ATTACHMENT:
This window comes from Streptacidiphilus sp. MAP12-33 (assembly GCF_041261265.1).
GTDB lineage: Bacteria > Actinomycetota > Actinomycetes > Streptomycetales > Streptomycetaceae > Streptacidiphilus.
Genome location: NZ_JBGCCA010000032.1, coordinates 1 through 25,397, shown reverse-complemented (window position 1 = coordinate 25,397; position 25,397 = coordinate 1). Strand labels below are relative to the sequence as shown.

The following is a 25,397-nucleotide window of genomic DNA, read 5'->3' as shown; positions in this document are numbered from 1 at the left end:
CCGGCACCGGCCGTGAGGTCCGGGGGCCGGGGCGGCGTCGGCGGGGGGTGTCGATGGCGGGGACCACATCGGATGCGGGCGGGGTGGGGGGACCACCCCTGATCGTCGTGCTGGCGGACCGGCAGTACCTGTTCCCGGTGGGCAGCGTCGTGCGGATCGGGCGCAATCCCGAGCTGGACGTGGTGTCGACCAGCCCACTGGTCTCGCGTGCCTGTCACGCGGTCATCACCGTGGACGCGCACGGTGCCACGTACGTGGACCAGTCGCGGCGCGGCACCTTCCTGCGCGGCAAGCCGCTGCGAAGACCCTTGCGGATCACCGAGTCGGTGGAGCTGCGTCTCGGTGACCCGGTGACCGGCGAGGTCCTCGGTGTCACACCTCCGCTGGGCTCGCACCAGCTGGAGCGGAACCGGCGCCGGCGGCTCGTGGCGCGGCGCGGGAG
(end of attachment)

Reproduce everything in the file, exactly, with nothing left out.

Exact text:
This window comes from Streptacidiphilus sp. MAP12-33 (assembly GCF_041261265.1).
GTDB lineage: Bacteria > Actinomycetota > Actinomycetes > Streptomycetales > Streptomycetaceae > Streptacidiphilus.
Genome location: NZ_JBGCCA010000032.1, coordinates 1 through 25,397, shown reverse-complemented (window position 1 = coordinate 25,397; position 25,397 = coordinate 1). Strand labels below are relative to the sequence as shown.

The following is a 25,397-nucleotide window of genomic DNA, read 5'->3' as shown; positions in this document are numbered from 1 at the left end:
CCGGCACCGGCCGTGAGGTCCGGGGGCCGGGGCGGCGTCGGCGGGGGGTGTCGATGGCGGGGACCACATCGGATGCGGGCGGGGTGGGGGGACCACCCCTGATCGTCGTGCTGGCGGACCGGCAGTACCTGTTCCCGGTGGGCAGCGTCGTGCGGATCGGGCGCAATCCCGAGCTGGACGTGGTGTCGACCAGCCCACTGGTCTCGCGTGCCTGTCACGCGGTCATCACCGTGGACGCGCACGGTGCCACGTACGTGGACCAGTCGCGGCGCGGCACCTTCCTGCGCGGCAAGCCGCTGCGAAGACCCTTGCGGATCACCGAGTCGGTGGAGCTGCGTCTCGGTGACCCGGTGACCGGCGAGGTCCTCGGTGTCACACCTCCGCTGGGCTCGCACCAGCTGGAGCGGAACCGGCGCCGGCGGCTCGTGGCGCGGCGCGGGAG